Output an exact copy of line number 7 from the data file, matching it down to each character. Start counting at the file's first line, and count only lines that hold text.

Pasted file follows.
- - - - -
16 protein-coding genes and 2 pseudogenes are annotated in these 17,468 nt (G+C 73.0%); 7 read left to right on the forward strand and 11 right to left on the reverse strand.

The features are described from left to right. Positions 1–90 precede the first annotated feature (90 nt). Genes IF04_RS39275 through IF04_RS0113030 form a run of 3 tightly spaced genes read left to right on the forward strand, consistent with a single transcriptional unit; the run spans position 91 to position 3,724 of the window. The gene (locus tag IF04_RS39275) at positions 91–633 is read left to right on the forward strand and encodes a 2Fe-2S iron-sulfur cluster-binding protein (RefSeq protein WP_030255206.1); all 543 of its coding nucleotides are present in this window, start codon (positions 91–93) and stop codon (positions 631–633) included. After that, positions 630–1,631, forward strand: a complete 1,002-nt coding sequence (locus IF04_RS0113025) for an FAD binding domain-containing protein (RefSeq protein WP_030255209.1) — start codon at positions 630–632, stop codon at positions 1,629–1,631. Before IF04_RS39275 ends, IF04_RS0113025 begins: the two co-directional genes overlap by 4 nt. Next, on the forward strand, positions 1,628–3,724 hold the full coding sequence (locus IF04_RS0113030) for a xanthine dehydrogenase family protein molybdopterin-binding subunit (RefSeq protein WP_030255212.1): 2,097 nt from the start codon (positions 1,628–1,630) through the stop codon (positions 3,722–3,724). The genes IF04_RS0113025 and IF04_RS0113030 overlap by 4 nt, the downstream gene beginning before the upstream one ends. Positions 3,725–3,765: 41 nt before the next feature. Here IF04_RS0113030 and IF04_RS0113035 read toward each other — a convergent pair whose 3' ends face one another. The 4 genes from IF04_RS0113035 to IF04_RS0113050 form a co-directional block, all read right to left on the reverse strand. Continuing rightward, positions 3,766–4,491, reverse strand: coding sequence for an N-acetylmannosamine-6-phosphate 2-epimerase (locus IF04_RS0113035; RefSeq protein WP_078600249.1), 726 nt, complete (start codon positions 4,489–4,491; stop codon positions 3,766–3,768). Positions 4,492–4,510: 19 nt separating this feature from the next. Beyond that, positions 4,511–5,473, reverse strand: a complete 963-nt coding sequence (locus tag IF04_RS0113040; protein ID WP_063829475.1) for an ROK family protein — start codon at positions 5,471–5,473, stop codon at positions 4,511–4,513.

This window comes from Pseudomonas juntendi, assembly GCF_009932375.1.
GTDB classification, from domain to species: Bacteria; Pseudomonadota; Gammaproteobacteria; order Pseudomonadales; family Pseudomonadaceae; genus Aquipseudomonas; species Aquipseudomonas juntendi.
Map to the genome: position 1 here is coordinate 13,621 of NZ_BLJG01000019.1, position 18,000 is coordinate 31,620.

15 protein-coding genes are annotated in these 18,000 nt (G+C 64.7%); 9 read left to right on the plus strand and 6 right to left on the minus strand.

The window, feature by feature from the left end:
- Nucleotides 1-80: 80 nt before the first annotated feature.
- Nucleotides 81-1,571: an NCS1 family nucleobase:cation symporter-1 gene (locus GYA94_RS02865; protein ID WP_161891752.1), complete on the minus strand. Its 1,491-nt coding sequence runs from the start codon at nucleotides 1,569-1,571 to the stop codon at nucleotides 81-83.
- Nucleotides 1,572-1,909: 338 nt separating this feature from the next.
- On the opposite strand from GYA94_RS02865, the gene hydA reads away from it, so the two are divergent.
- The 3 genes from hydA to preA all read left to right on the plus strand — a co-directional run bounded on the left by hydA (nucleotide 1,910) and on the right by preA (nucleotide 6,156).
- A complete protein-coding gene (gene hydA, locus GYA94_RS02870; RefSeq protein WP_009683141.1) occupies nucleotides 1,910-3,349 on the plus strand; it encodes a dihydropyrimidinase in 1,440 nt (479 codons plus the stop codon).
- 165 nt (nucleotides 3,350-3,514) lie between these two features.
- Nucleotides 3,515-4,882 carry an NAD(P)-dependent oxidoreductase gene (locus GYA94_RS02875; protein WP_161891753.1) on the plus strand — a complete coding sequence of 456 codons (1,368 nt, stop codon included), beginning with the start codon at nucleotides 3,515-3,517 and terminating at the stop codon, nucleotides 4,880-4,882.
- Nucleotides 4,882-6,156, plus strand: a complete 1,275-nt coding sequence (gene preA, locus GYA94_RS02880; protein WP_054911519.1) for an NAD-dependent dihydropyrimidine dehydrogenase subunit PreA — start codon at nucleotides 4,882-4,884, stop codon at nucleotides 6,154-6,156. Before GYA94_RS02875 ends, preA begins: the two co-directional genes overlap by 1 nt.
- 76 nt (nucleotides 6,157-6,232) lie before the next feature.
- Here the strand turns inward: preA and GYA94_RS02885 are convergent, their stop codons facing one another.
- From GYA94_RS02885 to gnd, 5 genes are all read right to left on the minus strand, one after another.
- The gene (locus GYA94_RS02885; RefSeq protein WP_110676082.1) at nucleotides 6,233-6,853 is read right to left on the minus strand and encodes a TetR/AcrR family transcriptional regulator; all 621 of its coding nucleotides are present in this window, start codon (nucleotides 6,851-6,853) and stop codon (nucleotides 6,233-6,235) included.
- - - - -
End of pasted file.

The window, feature by feature from the left end: